Howard County Maryland Blog

Local Politics and Current Events

Sir Gasbag and the ISG

Posted by David Keelan on Friday, December 1, 2006

I don’t know if Jim, Ed, or Cindy will be talking about the upcoming release of the Iraqi Study Group (ISG) report due December 6th.  The New York Times is printing a lot of leaked advance reports on the contents.  Those NYT articles are sparking a lot of speculation among the intelligensia on the right and the left.  It is funny to read such divergent opinions on a report that hasn’t even been issued yet.  However, there is some decent commentary coming out on both sides of the spectrum. 

I did find it odd that Steve Fine ridiculed Newt Gingrich for the headline of his article regarding the ISG in which Newt said the ISG report must contain 11 items in order to be valid.

“What if There Had Been a Baker-Hamilton Commission Advising Gen. Washington?” You just can’t make this stuff up! Perhaps Jon Stewart is his ghostwriter?”

Gingrich is a history professor, an expert in early American History, and had just come back from a presentation on Washington’s historic crossing of the Delaware River on a Christmas eve.  This crossing and surprise attack led to Washington’s first major victory of the revolutionary war which turned out to be a turning point in gaining American Independence.  For Gingrich to create an analogy between Washington and the ISG is not rare and certainly doesn’t make him ridiculous.

Though Steve posts a link to Gingrich’s article Steve’s lack of comments on Gingrich’s thoughts suggest that Steve didn’t read the article.  Steve offers no commentary (only what I posted above) on Mr. Gingrich’s Eleven Key Tests for the Baker-Hamilton Report (ISG) of which Mr. Gingrich says:

These 11 steps would be a powerful basis on which to move forward in Iraq and in the world. What’s more, they reflect the spirit of Gen. Washington when he chose “victory or death” as the motto of the campaign that led to the founding of America despite overwhelming odds.

In short, Steve is taking a swipe at Gingrich and offering no meaningful dialogue on Mr. Gingrich’s thoughtful article.

The 11 points are as follows:

  1. Does the Commission Have a Vision for Success in the Larger War Against the Dictatorships and Fanatics Who Want to Destroy Us?
  2. Does the Commission Recognize That the Second Campaign in Iraq Has Been a Failure?
  3. Does the Commission Recognize the Scale of Change We Will Need to Adopt to Be Effective in a World of Enemies Willing to Kill Themselves in Order to Kill Us?
  4. Does the Commission Describe the Consequences of Defeat in Iraq?
  5. Does the Commission Understand the Importance of Victory?
  6. Does the Commission Define What It Means to Win, or Simply Find a Face-Saving Way to Lose?
  7. Does the Commission Acknowledge That Winning Requires Thinking Regionally and Even Globally?
  8. How can the Baker Hamilton Commission seriously suggest that two dictatorships described like this are going to be “helpers” in achieving American goals in the Middle East?
  9. Does the Commission Believe We Can ‘Do a Deal’ With Iran?
  10. Does the Commission Believe We Are More Clever Than Our Enemies?
  11. Does the Commission Recognize the Importance of Working With the Democratic Majorities on a Strategy for Victory?

 As far as “Sir Gasbag’s” questions go I think they are all valid.  In fact they are very similiar to the commentary coming from all quarters.  So it suggests to me that Mr. Gingrich’s thoughts are aligned with other commentators who are waiting for the release of the ISG report.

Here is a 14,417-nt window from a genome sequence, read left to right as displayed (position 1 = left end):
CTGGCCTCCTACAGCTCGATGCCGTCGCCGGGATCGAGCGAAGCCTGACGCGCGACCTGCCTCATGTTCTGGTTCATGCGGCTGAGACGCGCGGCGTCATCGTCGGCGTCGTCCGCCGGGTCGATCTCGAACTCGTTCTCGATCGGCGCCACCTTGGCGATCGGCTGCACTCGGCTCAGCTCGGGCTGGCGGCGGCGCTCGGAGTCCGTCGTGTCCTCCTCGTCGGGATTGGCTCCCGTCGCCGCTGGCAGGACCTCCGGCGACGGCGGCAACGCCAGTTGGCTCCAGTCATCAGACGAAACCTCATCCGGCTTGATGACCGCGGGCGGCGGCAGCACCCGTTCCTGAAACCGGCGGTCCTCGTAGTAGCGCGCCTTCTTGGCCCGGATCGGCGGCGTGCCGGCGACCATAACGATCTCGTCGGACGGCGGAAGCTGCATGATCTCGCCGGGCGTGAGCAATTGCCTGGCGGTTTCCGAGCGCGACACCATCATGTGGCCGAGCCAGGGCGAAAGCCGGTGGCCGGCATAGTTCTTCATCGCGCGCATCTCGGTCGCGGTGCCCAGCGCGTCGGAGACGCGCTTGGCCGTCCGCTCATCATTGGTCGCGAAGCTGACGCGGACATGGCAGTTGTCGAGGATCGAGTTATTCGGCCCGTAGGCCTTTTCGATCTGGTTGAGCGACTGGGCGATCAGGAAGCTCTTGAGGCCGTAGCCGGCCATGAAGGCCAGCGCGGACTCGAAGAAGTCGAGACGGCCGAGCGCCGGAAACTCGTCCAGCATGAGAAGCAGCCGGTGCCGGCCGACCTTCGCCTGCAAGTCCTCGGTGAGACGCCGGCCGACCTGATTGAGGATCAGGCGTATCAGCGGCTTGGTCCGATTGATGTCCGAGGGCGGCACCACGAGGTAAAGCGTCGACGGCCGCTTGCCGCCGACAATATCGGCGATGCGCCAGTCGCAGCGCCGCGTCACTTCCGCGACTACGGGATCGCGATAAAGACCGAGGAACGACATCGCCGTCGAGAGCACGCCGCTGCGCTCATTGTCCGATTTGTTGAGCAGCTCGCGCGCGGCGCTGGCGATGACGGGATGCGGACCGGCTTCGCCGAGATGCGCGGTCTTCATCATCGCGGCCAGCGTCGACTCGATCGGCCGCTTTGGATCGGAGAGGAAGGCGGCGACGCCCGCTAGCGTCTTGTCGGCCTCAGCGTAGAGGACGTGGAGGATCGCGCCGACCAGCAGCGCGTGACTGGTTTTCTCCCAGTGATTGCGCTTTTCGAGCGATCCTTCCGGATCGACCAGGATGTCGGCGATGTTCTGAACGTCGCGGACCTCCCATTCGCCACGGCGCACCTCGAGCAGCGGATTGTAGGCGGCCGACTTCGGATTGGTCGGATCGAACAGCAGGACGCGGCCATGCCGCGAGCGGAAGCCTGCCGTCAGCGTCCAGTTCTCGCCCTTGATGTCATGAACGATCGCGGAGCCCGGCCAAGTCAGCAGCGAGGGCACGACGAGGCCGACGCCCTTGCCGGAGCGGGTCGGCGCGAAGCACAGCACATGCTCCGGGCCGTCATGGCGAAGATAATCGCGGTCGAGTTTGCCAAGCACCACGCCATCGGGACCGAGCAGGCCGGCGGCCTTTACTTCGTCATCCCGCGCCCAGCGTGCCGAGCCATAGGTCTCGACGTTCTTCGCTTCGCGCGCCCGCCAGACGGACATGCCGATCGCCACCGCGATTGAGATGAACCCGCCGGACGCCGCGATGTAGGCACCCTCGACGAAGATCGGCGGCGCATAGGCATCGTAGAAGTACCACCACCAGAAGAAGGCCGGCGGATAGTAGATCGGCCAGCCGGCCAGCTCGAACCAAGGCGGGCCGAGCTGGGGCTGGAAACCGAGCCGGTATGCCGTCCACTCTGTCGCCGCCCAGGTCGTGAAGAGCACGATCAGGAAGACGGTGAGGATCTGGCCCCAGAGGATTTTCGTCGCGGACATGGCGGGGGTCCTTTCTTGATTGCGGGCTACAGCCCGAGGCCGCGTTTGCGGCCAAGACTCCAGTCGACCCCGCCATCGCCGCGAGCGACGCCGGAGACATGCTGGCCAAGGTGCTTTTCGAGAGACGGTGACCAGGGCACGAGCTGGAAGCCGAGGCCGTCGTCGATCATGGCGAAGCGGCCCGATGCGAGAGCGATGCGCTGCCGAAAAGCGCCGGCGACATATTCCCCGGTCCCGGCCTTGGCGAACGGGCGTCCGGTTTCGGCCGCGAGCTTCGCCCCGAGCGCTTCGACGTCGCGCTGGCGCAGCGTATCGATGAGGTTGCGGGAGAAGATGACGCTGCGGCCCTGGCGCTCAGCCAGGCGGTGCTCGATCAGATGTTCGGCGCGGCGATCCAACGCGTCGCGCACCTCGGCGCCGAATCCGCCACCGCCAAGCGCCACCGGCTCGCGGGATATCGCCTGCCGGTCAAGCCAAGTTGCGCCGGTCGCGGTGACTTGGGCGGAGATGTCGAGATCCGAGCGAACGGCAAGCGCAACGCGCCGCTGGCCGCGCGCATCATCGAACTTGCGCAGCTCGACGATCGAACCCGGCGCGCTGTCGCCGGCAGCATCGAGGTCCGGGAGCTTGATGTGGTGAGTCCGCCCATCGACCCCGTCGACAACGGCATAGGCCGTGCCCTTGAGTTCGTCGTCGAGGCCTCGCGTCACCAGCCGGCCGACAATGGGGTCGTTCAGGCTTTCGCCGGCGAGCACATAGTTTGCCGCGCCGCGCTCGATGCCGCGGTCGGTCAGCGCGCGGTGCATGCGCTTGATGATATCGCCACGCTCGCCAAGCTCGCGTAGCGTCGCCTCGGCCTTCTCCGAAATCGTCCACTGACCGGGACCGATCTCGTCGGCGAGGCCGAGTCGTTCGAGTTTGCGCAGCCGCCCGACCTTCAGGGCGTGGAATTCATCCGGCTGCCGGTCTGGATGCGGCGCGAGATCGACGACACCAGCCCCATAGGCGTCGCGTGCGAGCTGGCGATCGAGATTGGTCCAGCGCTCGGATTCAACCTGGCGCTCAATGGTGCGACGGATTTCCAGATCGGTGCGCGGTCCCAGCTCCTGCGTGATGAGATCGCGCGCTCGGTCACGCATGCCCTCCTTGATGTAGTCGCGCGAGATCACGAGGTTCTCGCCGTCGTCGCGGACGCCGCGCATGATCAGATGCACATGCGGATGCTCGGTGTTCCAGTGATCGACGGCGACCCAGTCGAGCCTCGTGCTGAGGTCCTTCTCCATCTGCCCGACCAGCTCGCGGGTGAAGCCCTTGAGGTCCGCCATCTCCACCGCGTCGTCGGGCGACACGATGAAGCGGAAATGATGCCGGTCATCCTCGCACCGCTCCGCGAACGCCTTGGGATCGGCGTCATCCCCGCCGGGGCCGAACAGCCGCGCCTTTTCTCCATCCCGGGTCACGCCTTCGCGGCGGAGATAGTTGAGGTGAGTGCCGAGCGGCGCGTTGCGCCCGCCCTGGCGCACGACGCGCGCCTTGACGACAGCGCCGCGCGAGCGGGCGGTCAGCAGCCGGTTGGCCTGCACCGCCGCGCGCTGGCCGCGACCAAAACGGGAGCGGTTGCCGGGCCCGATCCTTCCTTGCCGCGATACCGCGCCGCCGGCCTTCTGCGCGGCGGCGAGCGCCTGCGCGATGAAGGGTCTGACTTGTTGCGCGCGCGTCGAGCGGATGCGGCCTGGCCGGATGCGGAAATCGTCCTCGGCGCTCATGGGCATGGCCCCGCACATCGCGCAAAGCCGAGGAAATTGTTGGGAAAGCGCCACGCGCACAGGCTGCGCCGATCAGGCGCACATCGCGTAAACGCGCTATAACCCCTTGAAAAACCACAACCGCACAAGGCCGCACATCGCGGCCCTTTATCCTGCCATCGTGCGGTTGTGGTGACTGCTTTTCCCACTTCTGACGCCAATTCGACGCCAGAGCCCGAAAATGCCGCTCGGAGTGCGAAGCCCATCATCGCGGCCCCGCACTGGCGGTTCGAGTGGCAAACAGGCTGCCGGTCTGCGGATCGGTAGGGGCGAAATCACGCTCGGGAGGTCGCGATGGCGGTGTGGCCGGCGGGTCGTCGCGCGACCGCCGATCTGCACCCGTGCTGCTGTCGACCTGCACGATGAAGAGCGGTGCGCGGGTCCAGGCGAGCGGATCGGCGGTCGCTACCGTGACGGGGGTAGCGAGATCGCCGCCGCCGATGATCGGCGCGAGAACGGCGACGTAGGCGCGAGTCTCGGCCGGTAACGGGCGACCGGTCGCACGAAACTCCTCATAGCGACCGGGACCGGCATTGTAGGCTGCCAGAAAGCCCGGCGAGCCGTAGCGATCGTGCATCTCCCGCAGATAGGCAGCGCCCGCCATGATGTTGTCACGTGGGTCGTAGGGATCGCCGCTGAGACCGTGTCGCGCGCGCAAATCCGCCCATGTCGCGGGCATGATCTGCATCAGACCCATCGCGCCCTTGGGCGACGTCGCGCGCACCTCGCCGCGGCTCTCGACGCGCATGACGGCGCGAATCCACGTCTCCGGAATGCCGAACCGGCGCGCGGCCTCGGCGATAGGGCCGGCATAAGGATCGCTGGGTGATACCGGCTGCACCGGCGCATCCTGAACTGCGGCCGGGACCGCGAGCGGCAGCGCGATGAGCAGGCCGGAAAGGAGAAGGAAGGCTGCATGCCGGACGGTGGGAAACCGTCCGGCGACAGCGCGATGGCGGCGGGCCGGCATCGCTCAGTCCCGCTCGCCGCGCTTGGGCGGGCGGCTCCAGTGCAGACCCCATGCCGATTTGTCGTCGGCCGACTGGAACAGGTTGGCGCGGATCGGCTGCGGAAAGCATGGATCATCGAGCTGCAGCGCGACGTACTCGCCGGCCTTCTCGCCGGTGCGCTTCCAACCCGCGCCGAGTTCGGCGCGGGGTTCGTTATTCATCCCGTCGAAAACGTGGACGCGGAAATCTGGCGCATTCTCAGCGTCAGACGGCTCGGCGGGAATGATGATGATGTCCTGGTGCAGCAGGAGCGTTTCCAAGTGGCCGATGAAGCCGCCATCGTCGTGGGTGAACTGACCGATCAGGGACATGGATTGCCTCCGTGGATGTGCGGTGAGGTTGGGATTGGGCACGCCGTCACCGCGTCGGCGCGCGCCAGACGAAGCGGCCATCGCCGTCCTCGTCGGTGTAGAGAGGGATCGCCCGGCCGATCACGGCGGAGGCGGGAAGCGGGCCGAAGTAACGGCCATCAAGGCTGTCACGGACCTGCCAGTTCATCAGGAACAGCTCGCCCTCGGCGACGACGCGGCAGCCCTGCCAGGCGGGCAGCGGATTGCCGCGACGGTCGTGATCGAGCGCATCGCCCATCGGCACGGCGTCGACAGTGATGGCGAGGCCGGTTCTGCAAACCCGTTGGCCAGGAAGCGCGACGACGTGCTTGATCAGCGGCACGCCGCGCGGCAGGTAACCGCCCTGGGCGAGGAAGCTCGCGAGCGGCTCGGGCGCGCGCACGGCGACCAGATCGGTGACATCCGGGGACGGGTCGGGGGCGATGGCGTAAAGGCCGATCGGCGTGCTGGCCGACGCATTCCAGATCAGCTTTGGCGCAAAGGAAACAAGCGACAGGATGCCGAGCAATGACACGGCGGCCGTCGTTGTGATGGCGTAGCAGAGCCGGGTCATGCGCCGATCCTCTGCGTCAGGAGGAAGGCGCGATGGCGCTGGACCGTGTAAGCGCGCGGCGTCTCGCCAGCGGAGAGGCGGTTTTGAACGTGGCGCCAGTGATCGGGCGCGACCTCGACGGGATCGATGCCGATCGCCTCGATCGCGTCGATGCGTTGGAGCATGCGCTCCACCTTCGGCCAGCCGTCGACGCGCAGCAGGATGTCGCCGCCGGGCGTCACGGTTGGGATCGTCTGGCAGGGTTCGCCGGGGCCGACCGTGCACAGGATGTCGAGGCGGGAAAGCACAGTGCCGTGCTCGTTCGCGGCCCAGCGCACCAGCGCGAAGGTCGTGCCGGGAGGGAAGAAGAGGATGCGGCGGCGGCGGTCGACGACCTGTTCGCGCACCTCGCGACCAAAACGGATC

How much weight the ISG will have with President Bush remains to be seen.  I think indications are that they will carry a lot of weight.  First, given Secretary Baker’s influence in the administration and second the fact that a former member of the ISG is the nominee to be the new Secretary of Defense, Robert M. Gates.

Most of the commentary I have read focuses on two aspects:

Troop withdrawl and increased responsibility of Iraqi forces.

This is obviously the key concern of most people.  What would the consequences be of a rapid or gradual withdrawl of our troops?  It seem that the consensus is that a gradual troop reduction is in order.  A rapid reduction would lead to a great deal of additional instability in the entire region.  Some suggest that a rapid withdrawl would enhance Syrian, Hamas, Hezbullah, and Iranian influence throughout the region and undermine Saudi, Jordanian, and Egyptian influence.  It would also put additional pressure on Israel in that Syria, Iran, and their surrogates would have a stronger hand to play.

One commentator suggested that the position held by isolationists like Pat Buchanan who insist that the US withdrawl completely from the Middle East would lead to an Arab and Iranian war against Israel who would then be forced to use its nuclear arsenal to protect itself.  Under such a scenario we would certainly enter into WWIII.

Believe it or not the Bush Adminstration has always had a 6 to 18 month troop withdrawl plan.  However, the realities on the ground have continued to keep those plans on the back burner.

Whether to engage directly with Syria and Iran.

That is just as difficult of a topic as the first.  Do we negotiate directly with these two countries presents a lot of conflicting thoughts in me.  Of course we all would like to gather around the table and shake hands, come to an agreement, and walk away as friends.  That is not going to happen.

How we engage with Syria and Iran is a serious question and one in which I will be very keen on seeing how the ISG addresses.

Newt Gingrich asks very important questions.  He doesn’t offer any solutions just some thoughtful questions that everyone else is asking.

I will relate a personal story about Newt Gingrich in a later post.

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